Seiyuu Keep Quiet and Like It – Young Magazine


An interesting editorial from Young Magazine, which is rather critical of the propensity of seiyuu to go into detail about their characters in interviews and similar, comes to my attention. Rendered into English:

It’s my opinion that lately seiyuu have gotten carried away with themselves.

They get on TV and talk all about their character’s feelings and background like they’re the original authors. Nobody says this, but when I see them do it I think “but you didn’t create the character, did you?” What I’m trying to say is that I’d like to see more of those seiyuu who behave like they’re being granted the privilege of playing a role.

This strikes me as a difficult issue – on the one hand, clearly the original authors and other creative staff have a deserved degree of authority on these matters. However, in providing their interpretation of the character in their performance, the seiyuu too seem to be involved in the creative process as well, and just as the talents of the more purely creative staff can vary, so can a particularly talented seiyuu lend a great deal to a role (for some reason Megumi Hayashibara immediately springs to mind here).

Original, grabbed from 2ch, below.


Leave a Comment


  • Ok I just had to comment…. JP seiyuu tend to be “charatcer actors” as in they get a feel for the charatcer and be a medium for them.

    Ego issues aside I’d rather have them talking about the charatcer than some witless live action actor whos hired for being pretty…. and cheap…..

  • A long time ago; a ruckus had been made when one of the Beatles said that they were better than, or as good as, God. And it seems that some of the seiyuu don’t know where the line is between “talking about the characters they play” and “acting like some butthole.”

    But to this day, major respect goes out to Kenichi Suzumura (Shinn Asuka of Garbage Seed Destiny) for stating that Chiaki Morosawa is a garbage writer. We need more people like him to help keep anime from being reduced into “enima.”

    • Anonymous says:

      Omg, of course they are NOT characters. They are dolls. You say to them to be more angry in this episode. They do. You tell them to make 100 tries of one phrase, because they suck too much. They do. No magic, just hard work. They do nt create anything, just follow script. And if they screw too much, there are like hundreds of others, waiting for a chance.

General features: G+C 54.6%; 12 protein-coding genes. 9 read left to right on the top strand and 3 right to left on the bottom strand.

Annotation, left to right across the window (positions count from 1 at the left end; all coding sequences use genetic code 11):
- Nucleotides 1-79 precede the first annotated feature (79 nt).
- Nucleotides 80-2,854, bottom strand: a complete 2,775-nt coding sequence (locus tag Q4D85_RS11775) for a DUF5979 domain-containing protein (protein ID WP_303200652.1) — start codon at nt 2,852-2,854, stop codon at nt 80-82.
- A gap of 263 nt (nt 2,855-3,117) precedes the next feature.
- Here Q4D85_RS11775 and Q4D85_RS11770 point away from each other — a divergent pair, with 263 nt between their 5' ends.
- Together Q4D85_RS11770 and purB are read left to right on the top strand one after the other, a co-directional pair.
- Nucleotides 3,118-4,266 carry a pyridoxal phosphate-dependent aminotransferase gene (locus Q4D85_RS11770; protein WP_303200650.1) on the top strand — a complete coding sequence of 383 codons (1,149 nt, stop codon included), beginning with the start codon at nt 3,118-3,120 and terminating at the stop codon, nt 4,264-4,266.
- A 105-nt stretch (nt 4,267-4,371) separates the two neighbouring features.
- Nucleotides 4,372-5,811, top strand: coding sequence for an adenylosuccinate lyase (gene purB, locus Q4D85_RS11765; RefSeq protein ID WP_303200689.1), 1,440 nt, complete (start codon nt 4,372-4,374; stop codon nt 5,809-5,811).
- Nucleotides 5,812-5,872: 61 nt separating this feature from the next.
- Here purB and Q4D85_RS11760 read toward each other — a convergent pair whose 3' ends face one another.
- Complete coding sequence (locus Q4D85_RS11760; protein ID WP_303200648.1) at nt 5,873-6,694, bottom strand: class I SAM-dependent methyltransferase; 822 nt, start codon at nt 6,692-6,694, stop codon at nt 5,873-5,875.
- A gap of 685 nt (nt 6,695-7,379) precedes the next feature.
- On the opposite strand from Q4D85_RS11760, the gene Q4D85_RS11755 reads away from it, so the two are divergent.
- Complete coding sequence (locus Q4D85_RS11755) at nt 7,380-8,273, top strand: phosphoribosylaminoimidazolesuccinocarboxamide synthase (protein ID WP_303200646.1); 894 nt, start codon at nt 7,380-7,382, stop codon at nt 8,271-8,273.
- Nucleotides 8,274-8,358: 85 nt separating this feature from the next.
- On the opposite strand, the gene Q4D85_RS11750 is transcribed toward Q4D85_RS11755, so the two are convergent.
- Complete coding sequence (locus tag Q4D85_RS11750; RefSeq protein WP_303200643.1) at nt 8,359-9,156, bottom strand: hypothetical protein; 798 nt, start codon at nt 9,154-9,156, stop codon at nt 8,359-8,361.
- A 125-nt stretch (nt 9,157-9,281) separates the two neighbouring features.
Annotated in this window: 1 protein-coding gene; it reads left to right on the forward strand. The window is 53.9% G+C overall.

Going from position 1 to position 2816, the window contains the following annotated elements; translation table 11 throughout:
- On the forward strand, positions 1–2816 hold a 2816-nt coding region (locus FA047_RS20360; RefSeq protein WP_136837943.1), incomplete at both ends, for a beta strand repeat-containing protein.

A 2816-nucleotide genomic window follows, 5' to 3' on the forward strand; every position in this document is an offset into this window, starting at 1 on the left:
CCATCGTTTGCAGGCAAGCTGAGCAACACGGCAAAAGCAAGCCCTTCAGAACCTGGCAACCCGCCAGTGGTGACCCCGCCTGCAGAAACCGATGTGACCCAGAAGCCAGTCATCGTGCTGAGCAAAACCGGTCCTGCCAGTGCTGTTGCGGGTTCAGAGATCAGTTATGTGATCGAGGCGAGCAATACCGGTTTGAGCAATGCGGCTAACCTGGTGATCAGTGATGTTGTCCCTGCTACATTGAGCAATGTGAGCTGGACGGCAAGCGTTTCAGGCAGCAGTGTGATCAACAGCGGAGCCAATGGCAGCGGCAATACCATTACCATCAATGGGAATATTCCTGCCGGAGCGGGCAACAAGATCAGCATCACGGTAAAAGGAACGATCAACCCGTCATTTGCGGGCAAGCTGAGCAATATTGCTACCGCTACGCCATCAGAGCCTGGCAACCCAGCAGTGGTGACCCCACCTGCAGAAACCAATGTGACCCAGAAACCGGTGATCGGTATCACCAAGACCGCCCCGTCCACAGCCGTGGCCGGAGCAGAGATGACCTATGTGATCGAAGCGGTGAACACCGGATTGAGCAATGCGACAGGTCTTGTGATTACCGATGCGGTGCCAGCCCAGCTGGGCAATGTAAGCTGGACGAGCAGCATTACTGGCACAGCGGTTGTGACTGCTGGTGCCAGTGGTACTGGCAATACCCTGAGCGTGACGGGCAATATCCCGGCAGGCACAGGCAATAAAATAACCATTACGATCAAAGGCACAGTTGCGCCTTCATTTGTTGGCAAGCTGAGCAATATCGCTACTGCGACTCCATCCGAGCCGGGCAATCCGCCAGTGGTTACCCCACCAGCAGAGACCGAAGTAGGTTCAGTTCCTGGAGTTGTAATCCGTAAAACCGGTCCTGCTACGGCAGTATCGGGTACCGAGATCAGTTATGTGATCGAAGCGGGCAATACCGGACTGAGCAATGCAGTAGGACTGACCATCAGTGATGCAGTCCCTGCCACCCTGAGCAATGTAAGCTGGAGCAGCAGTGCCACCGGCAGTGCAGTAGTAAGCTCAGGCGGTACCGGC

So the dude in magazine is totally right.

  • Karasu-kun says:

    Agreed, Hokuoholic, it is really a non-issue. Also, I’d rather someone be passionate and vocal about their work/roles (pardon the inadvertent pun there) than someone who refuses to comment and seems disinterested in what they do. Voice acting/direction can really make or break a series, and seiyuu are absolutely involved in the process, so it’s nice to hear their thoughts as well. I don’t think that anyone’s trying to “throw their weight around”, or make a character out to be their own invention or anything as bad as all of that.

  • I agree with all the above, the article’s a tad harsh.

    After all, voice-acting is still acting, despite directors giving Seiyuus directions, they still need to get into the feel of their character and give them dimension by via roleplay (or rather, acting).

    So, all in all, Seiyuus aren’t randomly commenting or anything, (even though authors themselves DO put in a fair share of creative work behind the character they created) they’re people who’ve spent time and effort getting to know how to portray their character, and their comments therefore MUST carry SOME weight.

    • Harsh indeed.

      If all that was to a character lied in the hands of creators and directors, they could just voice them themselves and not bother other people with directing them. Instead, they are playing on the same team with the seiyuus, and their input is the important initial step toward the final result, but not the result itself.

      And since the industry caters to the human need to be entertained, it would be defeating its own purpose if it denied that said need exists in the seiyuus as well.

  • Agree with Houkoholic.

    In my own experience, these voice actors take their roles personally and as a general rule they act by internalizing the character. There is a balance between being a professional but also the act of displaying their genuine emotions through their performance.

    Just like a live-action actor that perform based on a script or even improv acting, voice actors invariably create dimensions to their manga/written characters in ways that’s beyond the scope of the original work. Often times I think their interpretations are improvements over the original should they be markedly different (and obviously the director/ADR person would agree).

  • You mean like how movie actors constantly get asked about how the character they play feel or what sort of personality their characters possess during interviews?

    This is a non-issue at best. The seiyuu all had to act according to the directions given by producers and directors, whom themselves are interpretating the scripts and story if they didn’t create the original story themselves. Even the seiyuu’s reasoning for how the characters feel are based on these directions, it’s not like the seiyuu make up random comments or anything.

  • I think the author is being too harsh.

    Voice acting involves, well, acting, therefore the seiyuu must, at least at some level, understand the character to be able to portray it.

    Yes, authors and creators should be the final authority here, but I think seiyuu are in a very good position to, potentially, understand and then talk about the characters’ feelings and background.